The average egg number for each ovarian stimulation can be estimated by transvaginal ultrasound for antral follicle count and AMH level. For our own data, the correlation between egg number and AMH level is very high.

After completion of the ovarian stimulation program, ovulation will be triggered with a new medication that allows the follicles release the eggs. There are a few kinds of ovulation triggers on the market, for example hCG and GnRH agonist. After medication, we need to ensure the effectiveness of medication by testing the blood or urine.

Picture showing Ultrasound guided egg retrieval

Egg retrieval procedure

The procedure to aspirate the eggs from the follicles under transvaginal guided ultrasound requires general anesthesia to ensure the patient feels no pain and is asleep.

Egg retrieval is accomplished by transvaginal ultrasound aspiration. An ultrasound probe is inserted into the vagina to identify the follicles, and a needle is guided through the vagina and into the follicles.

The eggs are aspirated from the follicles through the needle connected to a suction device. This usually takes less than 30 minutes and depends on the number of eggs. After the procedure, some women may experience cramping on the day of retrieval but usually the discomfort will be better on the following day except for some women who have many eggs who may still experience some lower abdominal discomfort for a few days.

Eggs recovered from the human ovary

Egg collection

After the eggs are retrieved, they are recovered from the follicular fluid and kept in physiologic media.

After half an hour of recovery in the physiologic media, the eggs will be processed for fertilization with sperm either using the IVF or ICSI technique.

In the case of ICSI, the eggs will have the external shell removed. The denuded eggs are examined in the laboratory for maturity and quality. Mature eggs are placed in an IVF culture medium and transferred to an incubator to await fertilization by the sperm. Normally, the percentage of egg maturity is at 80% or more. For example: 10 eggs can be retrieved, eight of which will be mature enough for fertilization and the other two will be immature. Only mature eggs can be used in the process of fertilization. Immature eggs are usually abnormal and need to be discarded. Not all eggs can be used and not all mature eggs will be normal and lead to a healthy pregnancy.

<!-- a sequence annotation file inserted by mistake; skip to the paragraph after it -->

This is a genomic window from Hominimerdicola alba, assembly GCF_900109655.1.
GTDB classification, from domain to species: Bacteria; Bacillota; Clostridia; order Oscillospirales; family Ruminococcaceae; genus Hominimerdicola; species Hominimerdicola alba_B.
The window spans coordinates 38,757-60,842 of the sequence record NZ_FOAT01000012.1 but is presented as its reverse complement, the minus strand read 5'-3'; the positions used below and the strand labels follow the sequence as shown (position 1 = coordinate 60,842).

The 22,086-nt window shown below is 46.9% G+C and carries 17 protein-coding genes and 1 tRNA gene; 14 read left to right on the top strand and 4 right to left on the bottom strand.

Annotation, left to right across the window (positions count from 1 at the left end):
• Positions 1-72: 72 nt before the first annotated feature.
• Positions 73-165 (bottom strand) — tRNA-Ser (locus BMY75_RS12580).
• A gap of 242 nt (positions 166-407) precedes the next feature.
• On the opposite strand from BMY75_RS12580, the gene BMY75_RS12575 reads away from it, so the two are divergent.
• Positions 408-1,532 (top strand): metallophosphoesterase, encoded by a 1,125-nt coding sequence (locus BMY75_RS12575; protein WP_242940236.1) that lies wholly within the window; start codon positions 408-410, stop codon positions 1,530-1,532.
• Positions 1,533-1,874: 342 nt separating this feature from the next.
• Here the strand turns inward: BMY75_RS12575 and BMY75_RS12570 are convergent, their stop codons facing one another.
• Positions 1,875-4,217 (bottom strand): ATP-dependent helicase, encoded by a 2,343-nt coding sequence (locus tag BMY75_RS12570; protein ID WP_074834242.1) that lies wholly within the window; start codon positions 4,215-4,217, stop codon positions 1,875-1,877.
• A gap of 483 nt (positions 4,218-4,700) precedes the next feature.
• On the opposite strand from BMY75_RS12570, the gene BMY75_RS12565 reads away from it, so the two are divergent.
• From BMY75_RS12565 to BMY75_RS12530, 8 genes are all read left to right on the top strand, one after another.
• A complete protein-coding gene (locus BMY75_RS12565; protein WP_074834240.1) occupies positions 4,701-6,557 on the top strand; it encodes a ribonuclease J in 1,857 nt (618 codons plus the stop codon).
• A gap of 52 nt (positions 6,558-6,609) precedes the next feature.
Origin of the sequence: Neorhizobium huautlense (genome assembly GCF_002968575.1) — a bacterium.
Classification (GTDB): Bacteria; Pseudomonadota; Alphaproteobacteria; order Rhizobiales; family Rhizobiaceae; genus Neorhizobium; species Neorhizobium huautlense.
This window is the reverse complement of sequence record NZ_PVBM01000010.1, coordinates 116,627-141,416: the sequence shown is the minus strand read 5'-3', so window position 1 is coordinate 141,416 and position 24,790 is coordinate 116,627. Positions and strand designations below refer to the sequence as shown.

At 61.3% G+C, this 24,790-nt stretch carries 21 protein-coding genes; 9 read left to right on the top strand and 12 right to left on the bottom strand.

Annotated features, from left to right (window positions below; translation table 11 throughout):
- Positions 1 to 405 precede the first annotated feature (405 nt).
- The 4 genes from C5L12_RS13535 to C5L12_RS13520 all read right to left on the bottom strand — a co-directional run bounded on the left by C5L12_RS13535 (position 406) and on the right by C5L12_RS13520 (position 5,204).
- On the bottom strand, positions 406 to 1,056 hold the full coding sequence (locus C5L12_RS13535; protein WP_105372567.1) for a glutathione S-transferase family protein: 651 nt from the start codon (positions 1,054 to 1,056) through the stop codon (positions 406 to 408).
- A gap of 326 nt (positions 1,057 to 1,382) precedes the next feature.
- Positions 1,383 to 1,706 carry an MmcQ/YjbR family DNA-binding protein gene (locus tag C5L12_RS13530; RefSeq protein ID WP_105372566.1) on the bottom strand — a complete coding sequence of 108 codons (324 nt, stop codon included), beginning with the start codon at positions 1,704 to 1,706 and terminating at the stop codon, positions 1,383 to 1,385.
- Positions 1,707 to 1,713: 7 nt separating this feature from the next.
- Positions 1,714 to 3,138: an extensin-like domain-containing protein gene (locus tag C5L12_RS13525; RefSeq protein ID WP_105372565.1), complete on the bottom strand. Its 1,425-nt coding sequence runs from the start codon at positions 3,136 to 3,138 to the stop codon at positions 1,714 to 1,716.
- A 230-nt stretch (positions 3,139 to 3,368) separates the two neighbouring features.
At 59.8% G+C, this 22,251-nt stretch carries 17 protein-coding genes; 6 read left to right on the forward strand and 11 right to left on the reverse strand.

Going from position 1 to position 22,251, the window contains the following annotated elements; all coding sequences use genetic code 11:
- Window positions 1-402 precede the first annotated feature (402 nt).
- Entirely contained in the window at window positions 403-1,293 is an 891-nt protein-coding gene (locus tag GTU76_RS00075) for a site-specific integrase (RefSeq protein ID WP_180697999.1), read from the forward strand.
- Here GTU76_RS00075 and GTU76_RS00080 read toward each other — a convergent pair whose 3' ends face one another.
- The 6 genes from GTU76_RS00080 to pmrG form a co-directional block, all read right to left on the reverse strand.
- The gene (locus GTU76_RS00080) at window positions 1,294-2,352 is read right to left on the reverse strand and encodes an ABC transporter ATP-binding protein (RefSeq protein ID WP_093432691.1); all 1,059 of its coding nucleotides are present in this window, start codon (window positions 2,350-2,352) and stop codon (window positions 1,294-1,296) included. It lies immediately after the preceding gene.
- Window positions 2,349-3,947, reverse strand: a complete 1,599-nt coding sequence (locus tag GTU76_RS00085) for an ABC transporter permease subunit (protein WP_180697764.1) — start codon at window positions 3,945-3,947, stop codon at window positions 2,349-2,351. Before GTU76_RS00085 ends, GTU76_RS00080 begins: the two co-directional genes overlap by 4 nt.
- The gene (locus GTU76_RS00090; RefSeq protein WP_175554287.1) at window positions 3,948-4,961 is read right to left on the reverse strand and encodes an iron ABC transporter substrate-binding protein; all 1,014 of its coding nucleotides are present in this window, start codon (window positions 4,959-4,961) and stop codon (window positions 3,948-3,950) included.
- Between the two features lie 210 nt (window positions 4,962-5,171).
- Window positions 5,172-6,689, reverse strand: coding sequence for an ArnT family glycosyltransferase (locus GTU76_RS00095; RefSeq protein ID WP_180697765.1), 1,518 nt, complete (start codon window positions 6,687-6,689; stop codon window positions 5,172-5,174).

ICSI fertilization

Sperm is separated from semen usually obtained by masturbation into a sterile container. Specifically, sperm are retrieved from the testes directly by surgical technique due to problems of azoospermia (no sperm in the ejaculate) or a problem of low quality of ejaculated sperm.

Fertilization may be accomplished by insemination whereby enough motile sperm are placed together with the eggs and incubated for a while to await in vitro fertilization or ICSI, where a single sperm is directly injected into each mature egg.

On the day after egg retrieval and fertilization, visualization of two pronuclei confirm fertilization of the egg. One pronucleus is derived from the egg and one from the sperm.

The general fertilization rate of mature eggs varies from 65–75%. The cause of a lower fertilization rate in the hands of an experienced embryologist may be poor egg or sperm quality. Occasionally, fertilization does not occur at all, even if ICSI has been used.

This picture confirms that the egg contains one male and one female nucleus (from the father and the mother). Sometimes, we can see that the egg contains more than two nuclei, the extra one being from either the father or the mother. This is an abnormal fertilization and the egg needs to be discarded.

On the following day, the embryo will be divided into two cells, four cells on day 2, and eight cells on day 3. Sometimes we transfer eight-cell-stage embryos to the patient. If we culture the embryo longer and wait for at least five to six days for blastocyst development (fluid-filled cavity formed), we will get the most potent embryo with a higher chance of implantation than the eight-cell stage. Most of the time, we prefer to transfer the embryo at a later stage on day 5. However, the number of embryos that can grow beyond the eight-cell stage depends on egg and sperm quality as well as on the quality control in the embryo culture system.


Two cells on day 1-2


Four cells on day 2


Eight cells on day 3


10-16 cells on day 3-4


Blastocyst on day 5-6

Embryo transfer click here